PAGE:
8. Alaska Is Our Home--Book 2: A Natural Science Handbook for Alaskan Students.

    ERIC Educational Resources Information Center

    Bury, John; Bury, Susan

    A natural science resource booklet for teachers and students contains detailed materials for teaching and learning about Alaskan wildlife. Each of nine chapters provides background subject information, suggested learning activities, tear-out pages of review questions for students to answer, and supplementary notes for teachers which include…

  9. Program Demand Cost Model for Alaskan Schools. 6th Edition. Revised.

    ERIC Educational Resources Information Center

    Alaska State Dept. of Education, Juneau.

    The Program Demand Cost Model for Alaskan Schools (Cost Model) is a tool for use by school districts and their consultants in estimating school construction costs in the planning phase of a project. This document sets out the sixth edition of the demand-cost model, a rewrite of the whole system. The model can be used to establish a complete budget…

  10. Intensive Evaluation of Satellite TV Impact on Four Alaskan Villages. Supplement to Basic ESCD Evaluation Design.

    ERIC Educational Resources Information Center

    Practical Concepts, Inc., Washington, DC.

    A supplement to the final report, "Design for an Analysis and Assessment of the Education Satellite Communications Demonstration (ESCD)," this document is both: (1) a separable, sociologically oriented evaluation of the ESCD impact on Alaskan native villages; and (2) a direct extension of the work described in sections 4 and 5 in the…

  11. EXAMINATION OF THE FEASIBILITY FOR DEMONSTRATION AND USE OF RADIOLUMINESCENT LIGHTS FOR ALASKAN REMOTE RUNWAY LIGHTING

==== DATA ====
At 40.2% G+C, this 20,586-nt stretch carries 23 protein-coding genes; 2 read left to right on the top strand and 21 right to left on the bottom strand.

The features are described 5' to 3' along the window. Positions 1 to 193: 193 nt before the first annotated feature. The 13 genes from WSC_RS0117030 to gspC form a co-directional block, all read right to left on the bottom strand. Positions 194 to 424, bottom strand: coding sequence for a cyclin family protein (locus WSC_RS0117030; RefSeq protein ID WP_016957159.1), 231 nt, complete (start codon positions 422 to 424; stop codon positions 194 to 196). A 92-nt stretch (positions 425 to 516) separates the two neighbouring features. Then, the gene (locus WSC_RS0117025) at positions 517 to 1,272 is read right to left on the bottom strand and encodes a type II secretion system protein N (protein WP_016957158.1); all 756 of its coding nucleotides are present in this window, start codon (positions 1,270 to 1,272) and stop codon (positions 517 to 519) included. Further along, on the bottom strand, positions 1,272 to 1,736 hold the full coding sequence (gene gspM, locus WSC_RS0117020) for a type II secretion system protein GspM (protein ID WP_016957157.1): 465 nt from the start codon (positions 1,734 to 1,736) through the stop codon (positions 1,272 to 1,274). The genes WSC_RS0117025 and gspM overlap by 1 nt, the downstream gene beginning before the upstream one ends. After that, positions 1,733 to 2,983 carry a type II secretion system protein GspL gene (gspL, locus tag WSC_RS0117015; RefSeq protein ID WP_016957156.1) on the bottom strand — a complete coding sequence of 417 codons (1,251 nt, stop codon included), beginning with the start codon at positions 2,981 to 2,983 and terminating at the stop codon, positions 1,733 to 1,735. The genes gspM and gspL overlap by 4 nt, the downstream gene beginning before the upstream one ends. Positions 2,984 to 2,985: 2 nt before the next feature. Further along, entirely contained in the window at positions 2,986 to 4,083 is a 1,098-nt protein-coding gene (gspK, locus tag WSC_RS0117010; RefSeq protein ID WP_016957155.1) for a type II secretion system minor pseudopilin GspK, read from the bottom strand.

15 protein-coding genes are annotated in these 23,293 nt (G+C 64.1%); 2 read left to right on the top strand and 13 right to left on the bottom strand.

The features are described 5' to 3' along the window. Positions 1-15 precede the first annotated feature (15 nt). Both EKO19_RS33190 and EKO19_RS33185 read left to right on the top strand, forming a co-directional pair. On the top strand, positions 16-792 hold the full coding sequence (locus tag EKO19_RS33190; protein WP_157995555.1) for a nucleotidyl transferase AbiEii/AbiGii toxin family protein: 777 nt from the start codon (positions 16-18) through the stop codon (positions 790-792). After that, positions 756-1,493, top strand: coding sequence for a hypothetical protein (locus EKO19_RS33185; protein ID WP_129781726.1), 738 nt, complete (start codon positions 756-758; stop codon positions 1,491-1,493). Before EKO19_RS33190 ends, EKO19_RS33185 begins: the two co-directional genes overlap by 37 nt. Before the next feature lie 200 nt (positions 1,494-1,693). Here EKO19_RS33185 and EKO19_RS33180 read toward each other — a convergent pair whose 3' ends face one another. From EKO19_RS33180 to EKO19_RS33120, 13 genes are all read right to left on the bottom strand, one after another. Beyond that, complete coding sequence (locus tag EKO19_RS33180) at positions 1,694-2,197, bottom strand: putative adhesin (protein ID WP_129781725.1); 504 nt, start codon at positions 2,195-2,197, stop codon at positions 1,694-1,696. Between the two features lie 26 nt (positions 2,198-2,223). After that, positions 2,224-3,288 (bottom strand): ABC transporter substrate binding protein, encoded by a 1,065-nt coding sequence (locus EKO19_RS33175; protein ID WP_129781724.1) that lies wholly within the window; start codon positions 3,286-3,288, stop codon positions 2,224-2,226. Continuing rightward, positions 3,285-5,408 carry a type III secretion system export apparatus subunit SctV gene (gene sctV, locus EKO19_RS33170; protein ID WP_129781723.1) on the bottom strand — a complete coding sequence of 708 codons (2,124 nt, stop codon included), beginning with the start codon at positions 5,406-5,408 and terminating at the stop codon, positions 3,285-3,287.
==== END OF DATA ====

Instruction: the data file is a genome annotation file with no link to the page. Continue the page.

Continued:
SciTech Connect

    Jensen, G.; Perrigo, L.; Leonard, L.; Hegdal, L

    1984-01-01

    This report examines the feasibility of radioluminescent light applications for rural Alaskan airports. The work presented in this report covers four tasks: State of the Art Evaluation of Radioluminescent Lights, Environmental, Radiological, and Regulatory Evaluations, Engineering Evaluations, and Demonstration Plan Development.

  12. Elderly Alaskan Natives in Anchorage: A Needs-Assessment for Social Services Program Planning.

    ERIC Educational Resources Information Center

    Hines, Charles; And Others

    Eighty-five elderly Alaskan Natives living in Anchorage were interviewed to determine if their needs were being met by programs designed for the elderly on a national level. Agencies serving the elderly were also questioned. Age, sex, and ethnic background of the respondents were compared with the variables of degree of education, marital status,…

  13. Using Technology To Educate Deaf and Hard of Hearing Children in Rural Alaskan General Education Settings.

    ERIC Educational Resources Information Center

    Pillai, Patrick

    1999-01-01

    A survey of 79 teachers of Alaskan students with deafness found those who use instructional technology tended to be older, hold an advanced degree and secondary education certification, benefit from in-service training onsite, are connected to the Internet, and actively use the technology available at their schools. (Contains references.)…

  14. Petroleum systems of the Alaskan North Slope: a numerical journey from source to trap

    USGS Publications Warehouse